Cervical spine fractures and fracture-dislocations with neurological deficits of the arms and legs


Fig. 14.1 Bilateral, locked facet dislocation of the cervical spine (C4-C5) with complete paralysis

Fig. 14.2 Open reduction and fixation (plate osteosynthesis) with bone graft taken from the anterior iliac crest (pelvis)


Traumatic injury of the cervical spine with paraplegia occurs when the spinal cord is squashed or severed during an accident. Both the extent and duration of spinal cord compression have a decisive influence on the extent of the accompanying neurological injuries. The extent of functional impairment varies and can extend to complete paralysis of the arms and legs. The height of injury is also of decisive importance. For example, a lesion of the upper cervical spine may result in the loss of respiratory muscle function and death.

In most cases, the affected person can be helped as shown in the following example:


The young man went on a skiing holiday. After 3 days, he made considerable progress and feels safe, so would now like to try a steeper slope. After a few meters, he has already reached high speed and loses control. With great force, he hits the boundary of the ski slope and lies in shock in the snow. He quickly realises that there is neither feeling nor control over his arms and legs.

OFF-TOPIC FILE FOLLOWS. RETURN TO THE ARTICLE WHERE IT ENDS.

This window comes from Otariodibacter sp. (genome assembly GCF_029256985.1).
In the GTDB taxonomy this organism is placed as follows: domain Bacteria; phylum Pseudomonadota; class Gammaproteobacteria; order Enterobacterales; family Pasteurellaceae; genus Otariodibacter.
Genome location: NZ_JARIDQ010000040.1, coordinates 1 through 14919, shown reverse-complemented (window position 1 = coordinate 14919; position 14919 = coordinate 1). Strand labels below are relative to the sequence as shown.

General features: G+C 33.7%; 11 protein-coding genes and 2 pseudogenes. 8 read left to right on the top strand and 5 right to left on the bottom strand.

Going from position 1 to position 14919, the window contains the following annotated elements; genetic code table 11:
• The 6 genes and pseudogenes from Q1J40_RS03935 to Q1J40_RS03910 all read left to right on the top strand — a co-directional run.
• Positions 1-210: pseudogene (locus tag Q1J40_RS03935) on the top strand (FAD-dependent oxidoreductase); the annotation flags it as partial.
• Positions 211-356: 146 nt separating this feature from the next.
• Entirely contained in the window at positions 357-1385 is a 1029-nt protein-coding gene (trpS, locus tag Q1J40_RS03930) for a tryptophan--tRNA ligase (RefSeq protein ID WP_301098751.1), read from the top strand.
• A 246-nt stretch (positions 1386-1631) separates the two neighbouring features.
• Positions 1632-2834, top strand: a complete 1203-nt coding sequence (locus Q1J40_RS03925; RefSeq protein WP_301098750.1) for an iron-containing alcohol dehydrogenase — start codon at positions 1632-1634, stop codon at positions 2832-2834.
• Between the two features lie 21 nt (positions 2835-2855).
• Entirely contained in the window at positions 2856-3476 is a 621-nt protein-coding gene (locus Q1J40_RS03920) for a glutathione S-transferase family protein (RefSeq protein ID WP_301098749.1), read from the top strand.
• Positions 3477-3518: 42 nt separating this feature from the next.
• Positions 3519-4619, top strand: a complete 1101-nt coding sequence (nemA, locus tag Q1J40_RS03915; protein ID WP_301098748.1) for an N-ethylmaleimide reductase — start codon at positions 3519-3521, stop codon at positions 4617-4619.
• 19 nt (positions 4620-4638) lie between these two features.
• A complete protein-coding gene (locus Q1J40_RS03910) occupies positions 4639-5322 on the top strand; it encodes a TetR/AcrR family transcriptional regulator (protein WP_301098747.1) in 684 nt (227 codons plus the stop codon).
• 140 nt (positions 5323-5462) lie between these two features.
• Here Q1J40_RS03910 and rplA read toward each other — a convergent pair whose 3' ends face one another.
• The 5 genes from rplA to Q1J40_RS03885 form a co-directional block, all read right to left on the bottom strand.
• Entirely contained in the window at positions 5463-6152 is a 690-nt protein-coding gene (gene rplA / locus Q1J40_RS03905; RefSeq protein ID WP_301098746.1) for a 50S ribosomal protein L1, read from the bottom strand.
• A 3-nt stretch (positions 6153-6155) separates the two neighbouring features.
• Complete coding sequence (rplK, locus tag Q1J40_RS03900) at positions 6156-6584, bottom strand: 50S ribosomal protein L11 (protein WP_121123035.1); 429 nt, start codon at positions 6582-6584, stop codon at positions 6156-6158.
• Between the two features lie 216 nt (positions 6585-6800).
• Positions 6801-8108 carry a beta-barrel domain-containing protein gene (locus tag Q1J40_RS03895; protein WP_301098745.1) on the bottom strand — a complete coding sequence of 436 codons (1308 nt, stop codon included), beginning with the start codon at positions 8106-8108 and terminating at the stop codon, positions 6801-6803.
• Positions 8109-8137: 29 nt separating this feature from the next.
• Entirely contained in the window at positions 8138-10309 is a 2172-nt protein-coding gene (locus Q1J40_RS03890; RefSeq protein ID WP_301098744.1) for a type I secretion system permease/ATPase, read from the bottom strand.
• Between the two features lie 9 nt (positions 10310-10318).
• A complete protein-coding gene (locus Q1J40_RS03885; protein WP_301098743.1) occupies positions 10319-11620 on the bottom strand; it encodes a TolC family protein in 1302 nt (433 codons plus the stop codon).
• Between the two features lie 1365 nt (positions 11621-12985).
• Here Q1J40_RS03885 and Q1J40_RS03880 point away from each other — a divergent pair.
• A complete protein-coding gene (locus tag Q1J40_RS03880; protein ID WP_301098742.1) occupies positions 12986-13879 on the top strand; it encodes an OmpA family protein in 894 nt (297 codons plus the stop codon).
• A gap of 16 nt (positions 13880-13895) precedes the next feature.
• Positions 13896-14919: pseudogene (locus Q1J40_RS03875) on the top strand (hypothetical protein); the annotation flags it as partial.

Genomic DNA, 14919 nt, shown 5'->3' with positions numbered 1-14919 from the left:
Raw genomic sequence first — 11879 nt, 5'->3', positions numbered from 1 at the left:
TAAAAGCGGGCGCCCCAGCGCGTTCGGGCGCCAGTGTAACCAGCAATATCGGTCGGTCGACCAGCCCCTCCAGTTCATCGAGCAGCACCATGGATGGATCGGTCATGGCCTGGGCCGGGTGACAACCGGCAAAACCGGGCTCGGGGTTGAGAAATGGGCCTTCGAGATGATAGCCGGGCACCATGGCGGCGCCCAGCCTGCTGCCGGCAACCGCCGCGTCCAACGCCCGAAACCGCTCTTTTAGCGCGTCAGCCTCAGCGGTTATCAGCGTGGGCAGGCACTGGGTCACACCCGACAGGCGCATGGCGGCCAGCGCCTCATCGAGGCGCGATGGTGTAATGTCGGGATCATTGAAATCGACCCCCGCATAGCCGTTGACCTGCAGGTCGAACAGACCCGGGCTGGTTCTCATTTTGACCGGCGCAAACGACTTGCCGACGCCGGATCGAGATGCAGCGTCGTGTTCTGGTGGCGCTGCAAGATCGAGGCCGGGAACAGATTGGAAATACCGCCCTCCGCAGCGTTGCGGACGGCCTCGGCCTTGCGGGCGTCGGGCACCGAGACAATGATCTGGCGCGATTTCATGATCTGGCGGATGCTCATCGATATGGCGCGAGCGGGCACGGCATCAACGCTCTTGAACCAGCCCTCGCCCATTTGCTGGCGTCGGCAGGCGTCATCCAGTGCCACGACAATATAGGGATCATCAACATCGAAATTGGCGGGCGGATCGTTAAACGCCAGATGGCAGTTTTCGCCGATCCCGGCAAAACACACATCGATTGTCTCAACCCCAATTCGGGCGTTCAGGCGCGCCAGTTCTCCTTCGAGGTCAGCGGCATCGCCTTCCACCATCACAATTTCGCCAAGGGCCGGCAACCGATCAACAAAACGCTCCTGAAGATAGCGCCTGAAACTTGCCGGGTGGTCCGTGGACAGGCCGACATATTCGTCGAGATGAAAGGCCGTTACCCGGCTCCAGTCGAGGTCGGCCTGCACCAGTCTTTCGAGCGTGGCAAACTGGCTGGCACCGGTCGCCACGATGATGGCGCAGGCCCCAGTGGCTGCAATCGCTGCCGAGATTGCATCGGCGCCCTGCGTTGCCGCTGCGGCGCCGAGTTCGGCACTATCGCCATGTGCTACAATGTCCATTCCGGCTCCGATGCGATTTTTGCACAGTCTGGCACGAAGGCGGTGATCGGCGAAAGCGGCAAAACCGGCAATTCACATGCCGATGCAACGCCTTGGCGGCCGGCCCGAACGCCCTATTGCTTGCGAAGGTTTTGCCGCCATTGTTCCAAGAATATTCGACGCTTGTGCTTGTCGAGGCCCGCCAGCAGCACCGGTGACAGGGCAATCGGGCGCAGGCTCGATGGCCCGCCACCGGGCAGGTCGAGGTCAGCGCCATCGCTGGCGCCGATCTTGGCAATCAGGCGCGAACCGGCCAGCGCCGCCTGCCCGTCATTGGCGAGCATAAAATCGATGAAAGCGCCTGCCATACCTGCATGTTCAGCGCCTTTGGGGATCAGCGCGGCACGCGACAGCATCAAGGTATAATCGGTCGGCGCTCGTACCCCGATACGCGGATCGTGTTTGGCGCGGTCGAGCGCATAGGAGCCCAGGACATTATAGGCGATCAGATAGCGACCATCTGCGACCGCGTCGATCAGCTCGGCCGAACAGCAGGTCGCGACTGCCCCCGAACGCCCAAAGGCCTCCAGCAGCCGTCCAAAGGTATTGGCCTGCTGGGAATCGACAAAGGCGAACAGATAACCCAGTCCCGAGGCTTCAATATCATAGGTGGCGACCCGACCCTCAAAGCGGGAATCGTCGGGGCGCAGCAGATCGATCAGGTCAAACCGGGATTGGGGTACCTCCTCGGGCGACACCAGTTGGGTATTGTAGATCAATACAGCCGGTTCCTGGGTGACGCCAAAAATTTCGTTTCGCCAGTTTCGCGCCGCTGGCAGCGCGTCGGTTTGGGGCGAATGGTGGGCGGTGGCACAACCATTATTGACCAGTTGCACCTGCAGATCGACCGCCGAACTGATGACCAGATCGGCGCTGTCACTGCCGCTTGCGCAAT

The snow rescue team is alerted. An emergency doctor takes over the treatment on site and accompanies the patient’s transport with a rescue helicopter into the clinic. The patient’s neck is stabilised during the transport with a stiff neck brace. In the clinic, further examination shows that the loss of strength and sensory feeling of the arms and legs are the result of damage to the spinal cord caused by an interlocked facet-fracture dislocation of the fourth and fifth cervical vertebrae (Fig. 14.1).

The faster the treatment, the greater the chances of recovery. In this case, the immediate correction of the fracture is necessary. The narcosis for subsequent surgery is prepared.


Under anaesthesia, the dislocation can be manually manipulated, that is, repositioned. The dissected disc is then removed (discectomy), replaced with a piece of bone, and fixed with a titanium plate and four screws. This procedure is referred to as anterior cervical discectomy and fusion (ACDF) (Fig. 14.2).

The injury of the spinal cord caused directly by the accident is, unfortunately, so pronounced that despite the operation, neither feeling nor function of the arms and legs recover. The patient is transferred to a special clinic for tetraplegic patients, where he can benefit from a comprehensive range of therapies with different rehabilitation measures.